A Bessbrook schoolboy brought the curtain down on his primary school years with a haunting harmony in old Kilmainham Gaol.
James McCann delivered a faultless and breathtaking version of ‘Grace’ during a visit to the Dublin prison.
It was the final end-of-year outing for the P7 pupils of St Joseph’s Primary School, Bessbrook.
And the impromptu performance of Grace made sure it ended on a high note.
Grace Gifford was the sweetheart of Joseph Plunkett, the youngest of the signatories of the Proclamation, who was sentenced to death for his part in the Easter Rising on May 4, 1916.
A few hours before he was executed Grace and Plunkett were married by a priest in the tiny chapel.
They had mere minutes of marriage together, before he was taken outside and shot.
Grace – who died 50 years ago – never remarried.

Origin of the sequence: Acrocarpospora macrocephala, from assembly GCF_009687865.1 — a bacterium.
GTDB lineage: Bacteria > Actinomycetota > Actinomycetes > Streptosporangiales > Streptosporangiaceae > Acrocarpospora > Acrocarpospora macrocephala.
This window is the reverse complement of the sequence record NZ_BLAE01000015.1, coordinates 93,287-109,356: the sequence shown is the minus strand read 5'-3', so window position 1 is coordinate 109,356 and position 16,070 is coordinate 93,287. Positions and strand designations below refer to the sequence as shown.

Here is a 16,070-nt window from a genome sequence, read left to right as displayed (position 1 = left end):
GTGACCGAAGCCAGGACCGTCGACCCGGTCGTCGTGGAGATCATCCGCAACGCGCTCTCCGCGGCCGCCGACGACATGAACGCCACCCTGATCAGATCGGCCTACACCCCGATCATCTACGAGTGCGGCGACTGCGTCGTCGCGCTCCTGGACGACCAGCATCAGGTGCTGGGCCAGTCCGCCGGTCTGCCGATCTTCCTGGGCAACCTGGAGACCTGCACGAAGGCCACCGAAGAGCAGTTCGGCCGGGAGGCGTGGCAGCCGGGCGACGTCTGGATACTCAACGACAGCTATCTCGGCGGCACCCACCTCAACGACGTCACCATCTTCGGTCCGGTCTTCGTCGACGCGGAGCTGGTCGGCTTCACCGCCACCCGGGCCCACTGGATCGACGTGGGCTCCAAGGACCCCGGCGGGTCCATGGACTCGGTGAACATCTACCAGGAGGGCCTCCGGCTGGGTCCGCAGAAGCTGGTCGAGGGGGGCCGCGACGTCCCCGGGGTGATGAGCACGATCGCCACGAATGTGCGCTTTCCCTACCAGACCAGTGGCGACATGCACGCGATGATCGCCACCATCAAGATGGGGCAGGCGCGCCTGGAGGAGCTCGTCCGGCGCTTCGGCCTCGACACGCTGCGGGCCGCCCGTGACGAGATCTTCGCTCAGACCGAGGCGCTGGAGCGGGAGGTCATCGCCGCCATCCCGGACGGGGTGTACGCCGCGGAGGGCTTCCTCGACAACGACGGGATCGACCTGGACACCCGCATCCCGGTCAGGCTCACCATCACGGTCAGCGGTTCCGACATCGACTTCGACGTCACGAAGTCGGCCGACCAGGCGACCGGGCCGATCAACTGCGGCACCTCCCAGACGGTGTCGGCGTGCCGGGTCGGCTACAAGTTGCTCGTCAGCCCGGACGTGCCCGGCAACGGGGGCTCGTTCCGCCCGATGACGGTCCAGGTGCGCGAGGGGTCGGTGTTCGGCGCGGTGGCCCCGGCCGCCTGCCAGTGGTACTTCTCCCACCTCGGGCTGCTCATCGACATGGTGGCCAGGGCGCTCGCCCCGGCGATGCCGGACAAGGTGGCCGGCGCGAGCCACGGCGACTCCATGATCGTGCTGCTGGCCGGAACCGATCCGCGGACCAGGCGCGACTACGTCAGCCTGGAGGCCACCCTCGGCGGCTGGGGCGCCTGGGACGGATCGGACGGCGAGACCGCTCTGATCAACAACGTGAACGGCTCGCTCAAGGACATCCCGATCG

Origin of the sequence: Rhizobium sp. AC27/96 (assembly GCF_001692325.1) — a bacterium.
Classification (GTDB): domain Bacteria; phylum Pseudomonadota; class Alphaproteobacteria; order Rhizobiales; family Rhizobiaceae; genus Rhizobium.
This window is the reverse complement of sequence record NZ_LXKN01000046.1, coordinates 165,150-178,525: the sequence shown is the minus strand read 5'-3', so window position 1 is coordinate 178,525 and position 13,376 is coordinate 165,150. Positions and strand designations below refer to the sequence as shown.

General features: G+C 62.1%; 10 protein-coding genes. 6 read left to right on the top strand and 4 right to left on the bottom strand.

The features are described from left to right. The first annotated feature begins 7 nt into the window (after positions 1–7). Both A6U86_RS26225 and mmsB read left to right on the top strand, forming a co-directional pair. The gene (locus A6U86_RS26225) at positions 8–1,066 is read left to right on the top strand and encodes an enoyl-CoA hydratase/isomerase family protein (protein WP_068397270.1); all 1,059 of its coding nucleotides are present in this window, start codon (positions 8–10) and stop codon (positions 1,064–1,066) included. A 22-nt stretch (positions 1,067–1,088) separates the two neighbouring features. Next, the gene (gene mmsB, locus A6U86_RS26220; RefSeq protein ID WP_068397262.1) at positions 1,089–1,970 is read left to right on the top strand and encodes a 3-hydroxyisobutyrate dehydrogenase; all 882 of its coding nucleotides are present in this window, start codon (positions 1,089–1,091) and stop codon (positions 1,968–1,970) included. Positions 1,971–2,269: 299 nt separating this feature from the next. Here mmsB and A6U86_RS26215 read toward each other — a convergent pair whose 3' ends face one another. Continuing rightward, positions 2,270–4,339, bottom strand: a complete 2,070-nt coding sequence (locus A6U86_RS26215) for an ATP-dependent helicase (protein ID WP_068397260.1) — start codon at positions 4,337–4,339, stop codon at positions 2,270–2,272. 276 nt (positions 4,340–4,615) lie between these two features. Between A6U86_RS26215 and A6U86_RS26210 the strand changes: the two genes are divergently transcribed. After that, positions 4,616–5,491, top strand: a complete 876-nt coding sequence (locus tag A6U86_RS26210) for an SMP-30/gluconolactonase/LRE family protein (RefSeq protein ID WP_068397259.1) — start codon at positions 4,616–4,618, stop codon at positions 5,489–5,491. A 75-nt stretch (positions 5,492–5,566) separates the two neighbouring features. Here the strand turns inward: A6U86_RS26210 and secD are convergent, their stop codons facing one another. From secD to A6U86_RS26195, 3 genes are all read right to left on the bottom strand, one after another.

And in the tiny chapel at Kilmainham Gaol – where a plaque in the chapel marks the marriage of Grace Gifford and Joseph Plunkett – the Bessbrook pupil gave his own rendition.
James’ class teacher Philip McGovern said it was a very emotional moment for all concerned.
He told Armagh I that he had said to James jokingly a few weeks ago to practice and he might get to sing it!
Said Philip: “The tour guide very kindly allowed him, but he only sang one verse as time was tight.
“The next tour group were coming in after us.
“James is a fantastic singer and he was the star of his Christmas Show ‘Red Riding Hood’, when he sang ‘This Is Me’ from the Greatest Showman.
“He got a standing ovation and an encore that night.
“It was definitely a very proud moment for me as his teacher to have him sing Grace in Kilmainham Gaol.
“It was very touching and meaningful.”